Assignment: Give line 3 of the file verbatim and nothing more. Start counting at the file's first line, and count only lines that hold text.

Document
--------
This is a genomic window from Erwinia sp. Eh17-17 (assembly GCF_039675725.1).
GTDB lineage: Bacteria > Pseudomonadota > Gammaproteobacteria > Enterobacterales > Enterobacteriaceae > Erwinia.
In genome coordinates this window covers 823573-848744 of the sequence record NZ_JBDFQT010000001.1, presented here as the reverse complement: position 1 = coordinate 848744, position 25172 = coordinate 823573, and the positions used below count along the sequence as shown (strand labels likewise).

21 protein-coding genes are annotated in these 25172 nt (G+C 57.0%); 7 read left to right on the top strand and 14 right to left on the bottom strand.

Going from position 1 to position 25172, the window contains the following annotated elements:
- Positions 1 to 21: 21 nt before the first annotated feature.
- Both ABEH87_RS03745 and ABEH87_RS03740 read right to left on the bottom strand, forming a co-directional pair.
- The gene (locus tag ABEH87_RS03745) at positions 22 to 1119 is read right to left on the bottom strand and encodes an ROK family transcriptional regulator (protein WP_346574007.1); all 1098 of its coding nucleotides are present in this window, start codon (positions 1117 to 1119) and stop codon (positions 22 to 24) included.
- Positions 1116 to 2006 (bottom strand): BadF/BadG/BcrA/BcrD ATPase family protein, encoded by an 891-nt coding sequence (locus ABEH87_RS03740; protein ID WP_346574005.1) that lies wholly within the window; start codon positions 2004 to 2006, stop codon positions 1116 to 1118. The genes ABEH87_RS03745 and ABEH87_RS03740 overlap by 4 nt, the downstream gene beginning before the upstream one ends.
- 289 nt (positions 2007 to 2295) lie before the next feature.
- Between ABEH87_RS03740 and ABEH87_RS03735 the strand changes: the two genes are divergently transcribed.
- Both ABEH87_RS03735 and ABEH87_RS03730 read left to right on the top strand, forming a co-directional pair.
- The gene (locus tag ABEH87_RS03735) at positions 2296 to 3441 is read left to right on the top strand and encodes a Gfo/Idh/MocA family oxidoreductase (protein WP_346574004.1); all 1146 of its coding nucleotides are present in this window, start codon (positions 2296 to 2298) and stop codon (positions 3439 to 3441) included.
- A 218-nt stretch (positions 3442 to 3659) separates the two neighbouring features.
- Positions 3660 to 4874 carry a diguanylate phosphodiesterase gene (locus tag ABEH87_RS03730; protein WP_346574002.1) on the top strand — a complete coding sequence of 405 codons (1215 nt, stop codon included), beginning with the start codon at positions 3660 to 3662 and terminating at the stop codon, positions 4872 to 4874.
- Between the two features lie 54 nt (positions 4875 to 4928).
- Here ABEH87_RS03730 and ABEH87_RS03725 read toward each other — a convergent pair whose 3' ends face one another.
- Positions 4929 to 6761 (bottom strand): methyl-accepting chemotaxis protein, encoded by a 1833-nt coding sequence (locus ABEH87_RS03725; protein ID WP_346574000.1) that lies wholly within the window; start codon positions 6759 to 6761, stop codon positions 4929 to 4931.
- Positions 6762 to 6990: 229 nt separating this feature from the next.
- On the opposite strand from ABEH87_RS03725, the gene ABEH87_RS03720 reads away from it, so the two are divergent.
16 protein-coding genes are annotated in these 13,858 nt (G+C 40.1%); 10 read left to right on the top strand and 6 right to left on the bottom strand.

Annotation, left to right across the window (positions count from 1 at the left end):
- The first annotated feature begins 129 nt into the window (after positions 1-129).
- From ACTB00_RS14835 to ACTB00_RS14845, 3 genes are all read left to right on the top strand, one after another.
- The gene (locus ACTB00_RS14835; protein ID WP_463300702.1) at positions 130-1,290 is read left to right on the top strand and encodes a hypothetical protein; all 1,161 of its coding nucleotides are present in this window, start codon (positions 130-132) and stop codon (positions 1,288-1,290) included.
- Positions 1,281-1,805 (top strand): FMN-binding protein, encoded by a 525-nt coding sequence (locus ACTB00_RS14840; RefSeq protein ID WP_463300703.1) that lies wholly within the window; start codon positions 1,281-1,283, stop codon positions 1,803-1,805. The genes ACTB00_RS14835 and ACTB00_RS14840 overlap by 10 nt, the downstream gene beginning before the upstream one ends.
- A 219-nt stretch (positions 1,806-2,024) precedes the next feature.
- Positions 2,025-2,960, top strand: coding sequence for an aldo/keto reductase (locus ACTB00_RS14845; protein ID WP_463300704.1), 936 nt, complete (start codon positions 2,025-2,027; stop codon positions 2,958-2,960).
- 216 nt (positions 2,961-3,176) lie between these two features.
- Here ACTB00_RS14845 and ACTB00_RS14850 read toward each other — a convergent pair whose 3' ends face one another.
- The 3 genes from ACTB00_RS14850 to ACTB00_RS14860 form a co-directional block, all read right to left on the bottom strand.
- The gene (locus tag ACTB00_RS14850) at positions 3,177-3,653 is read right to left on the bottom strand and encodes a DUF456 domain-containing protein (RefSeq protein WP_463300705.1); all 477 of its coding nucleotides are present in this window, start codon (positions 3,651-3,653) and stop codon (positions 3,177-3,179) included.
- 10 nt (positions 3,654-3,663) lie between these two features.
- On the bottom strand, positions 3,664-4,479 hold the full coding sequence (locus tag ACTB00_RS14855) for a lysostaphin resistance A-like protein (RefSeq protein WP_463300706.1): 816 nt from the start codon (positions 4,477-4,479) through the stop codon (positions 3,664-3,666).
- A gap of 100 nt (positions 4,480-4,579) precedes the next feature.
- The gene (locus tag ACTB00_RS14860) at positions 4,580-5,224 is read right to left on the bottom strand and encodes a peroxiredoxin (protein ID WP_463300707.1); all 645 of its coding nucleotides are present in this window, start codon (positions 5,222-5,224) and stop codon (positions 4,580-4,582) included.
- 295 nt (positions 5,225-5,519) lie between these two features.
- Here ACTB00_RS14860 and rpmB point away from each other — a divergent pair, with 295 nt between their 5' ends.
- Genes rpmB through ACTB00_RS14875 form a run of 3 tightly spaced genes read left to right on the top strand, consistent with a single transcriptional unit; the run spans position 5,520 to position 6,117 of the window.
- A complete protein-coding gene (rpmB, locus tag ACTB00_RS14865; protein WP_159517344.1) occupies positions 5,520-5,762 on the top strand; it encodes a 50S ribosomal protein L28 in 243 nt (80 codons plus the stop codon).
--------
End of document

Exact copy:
In genome coordinates this window covers 823573-848744 of the sequence record NZ_JBDFQT010000001.1, presented here as the reverse complement: position 1 = coordinate 848744, position 25172 = coordinate 823573, and the positions used below count along the sequence as shown (strand labels likewise).